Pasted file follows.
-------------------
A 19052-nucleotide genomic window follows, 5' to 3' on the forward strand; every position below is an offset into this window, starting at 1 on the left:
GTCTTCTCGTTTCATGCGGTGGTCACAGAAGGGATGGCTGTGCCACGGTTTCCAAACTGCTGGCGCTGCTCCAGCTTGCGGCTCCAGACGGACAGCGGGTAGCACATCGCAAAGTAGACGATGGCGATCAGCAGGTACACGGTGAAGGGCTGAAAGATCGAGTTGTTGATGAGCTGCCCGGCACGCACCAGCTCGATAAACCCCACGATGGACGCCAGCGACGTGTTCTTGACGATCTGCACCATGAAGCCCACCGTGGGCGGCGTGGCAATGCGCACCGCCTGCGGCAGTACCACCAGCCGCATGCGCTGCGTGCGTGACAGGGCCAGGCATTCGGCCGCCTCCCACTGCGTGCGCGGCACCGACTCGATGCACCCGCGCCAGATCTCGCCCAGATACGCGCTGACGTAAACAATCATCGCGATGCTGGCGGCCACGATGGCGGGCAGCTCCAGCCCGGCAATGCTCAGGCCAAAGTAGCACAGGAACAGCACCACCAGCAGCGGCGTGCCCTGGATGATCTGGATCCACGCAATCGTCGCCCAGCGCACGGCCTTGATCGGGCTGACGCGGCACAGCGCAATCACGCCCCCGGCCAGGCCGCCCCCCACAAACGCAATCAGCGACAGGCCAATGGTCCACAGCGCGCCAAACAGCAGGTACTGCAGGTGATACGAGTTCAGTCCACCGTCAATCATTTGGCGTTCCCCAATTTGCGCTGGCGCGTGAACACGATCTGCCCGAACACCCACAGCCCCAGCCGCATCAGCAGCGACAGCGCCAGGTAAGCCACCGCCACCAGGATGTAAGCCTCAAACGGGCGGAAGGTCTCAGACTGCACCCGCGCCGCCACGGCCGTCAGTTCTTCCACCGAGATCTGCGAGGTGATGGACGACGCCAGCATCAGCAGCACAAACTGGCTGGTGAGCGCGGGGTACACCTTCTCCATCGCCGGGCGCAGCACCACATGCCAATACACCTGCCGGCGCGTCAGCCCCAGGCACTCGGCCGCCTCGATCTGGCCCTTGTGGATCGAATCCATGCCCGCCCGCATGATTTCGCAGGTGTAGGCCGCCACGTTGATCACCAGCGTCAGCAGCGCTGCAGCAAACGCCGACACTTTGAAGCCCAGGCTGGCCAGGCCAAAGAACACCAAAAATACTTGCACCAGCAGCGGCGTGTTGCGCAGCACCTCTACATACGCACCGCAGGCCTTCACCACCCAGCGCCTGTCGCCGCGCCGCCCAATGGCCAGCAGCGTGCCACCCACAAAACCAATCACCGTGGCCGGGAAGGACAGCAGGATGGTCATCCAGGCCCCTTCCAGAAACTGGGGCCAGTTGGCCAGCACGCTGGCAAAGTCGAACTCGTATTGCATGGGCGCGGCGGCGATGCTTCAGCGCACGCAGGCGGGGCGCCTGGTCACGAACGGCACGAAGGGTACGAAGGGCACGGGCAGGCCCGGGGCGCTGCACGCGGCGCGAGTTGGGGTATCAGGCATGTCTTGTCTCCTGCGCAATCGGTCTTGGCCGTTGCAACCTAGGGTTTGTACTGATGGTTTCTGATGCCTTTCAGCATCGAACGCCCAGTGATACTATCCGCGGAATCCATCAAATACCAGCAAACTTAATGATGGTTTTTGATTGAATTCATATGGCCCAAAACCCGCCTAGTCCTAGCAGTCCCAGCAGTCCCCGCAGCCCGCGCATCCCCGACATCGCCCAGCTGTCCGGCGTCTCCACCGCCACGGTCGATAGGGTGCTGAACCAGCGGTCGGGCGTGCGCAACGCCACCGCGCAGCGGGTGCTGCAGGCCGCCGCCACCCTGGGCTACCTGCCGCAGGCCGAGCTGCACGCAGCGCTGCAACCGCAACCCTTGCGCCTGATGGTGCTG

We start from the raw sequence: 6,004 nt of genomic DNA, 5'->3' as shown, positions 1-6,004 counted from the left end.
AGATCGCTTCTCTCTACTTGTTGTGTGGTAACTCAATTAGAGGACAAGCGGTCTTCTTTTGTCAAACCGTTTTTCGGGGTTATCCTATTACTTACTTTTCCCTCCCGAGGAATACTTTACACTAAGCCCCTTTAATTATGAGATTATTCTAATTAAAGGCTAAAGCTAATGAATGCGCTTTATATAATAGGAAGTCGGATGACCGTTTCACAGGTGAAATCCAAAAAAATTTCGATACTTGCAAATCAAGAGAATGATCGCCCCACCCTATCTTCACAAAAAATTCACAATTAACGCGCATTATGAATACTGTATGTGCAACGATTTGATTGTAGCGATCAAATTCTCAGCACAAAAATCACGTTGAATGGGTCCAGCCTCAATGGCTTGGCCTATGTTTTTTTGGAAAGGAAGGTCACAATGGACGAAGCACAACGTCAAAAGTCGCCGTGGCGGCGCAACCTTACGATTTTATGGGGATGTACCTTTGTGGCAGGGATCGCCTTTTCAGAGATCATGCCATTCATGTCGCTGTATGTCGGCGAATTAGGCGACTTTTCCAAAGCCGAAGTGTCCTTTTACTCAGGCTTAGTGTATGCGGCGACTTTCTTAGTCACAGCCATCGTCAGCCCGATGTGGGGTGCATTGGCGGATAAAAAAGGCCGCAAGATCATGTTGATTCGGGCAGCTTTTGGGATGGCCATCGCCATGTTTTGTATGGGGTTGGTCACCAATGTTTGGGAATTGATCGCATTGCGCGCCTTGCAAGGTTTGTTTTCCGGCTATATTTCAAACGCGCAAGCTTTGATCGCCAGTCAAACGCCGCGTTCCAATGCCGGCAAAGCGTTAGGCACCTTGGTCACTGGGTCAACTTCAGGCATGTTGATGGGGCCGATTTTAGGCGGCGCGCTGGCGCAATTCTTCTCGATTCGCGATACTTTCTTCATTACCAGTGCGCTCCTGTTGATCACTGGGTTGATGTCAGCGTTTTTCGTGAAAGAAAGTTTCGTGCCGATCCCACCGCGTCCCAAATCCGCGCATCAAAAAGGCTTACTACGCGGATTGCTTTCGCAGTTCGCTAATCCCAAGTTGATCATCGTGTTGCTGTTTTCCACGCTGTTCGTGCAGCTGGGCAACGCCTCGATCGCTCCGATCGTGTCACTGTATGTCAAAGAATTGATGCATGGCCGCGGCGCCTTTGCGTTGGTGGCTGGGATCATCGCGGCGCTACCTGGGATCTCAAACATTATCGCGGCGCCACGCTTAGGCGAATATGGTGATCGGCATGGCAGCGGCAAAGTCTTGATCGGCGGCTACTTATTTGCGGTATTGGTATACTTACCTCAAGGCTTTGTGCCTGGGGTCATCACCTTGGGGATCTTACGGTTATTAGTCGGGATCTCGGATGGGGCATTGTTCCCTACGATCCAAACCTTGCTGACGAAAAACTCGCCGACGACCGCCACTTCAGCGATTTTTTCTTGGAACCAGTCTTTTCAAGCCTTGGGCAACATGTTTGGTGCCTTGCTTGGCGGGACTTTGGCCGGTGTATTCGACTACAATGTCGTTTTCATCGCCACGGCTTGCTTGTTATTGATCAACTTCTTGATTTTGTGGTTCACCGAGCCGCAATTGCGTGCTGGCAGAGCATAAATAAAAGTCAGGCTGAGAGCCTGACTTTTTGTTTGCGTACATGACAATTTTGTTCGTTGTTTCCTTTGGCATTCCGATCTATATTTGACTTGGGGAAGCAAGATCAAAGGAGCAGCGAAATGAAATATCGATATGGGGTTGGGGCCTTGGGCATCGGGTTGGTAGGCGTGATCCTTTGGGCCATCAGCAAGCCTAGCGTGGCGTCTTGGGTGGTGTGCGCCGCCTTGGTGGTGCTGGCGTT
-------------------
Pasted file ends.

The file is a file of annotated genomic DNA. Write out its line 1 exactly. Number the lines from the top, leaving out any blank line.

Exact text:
A 19052-nucleotide genomic window follows, 5' to 3' on the forward strand; every position below is an offset into this window, starting at 1 on the left: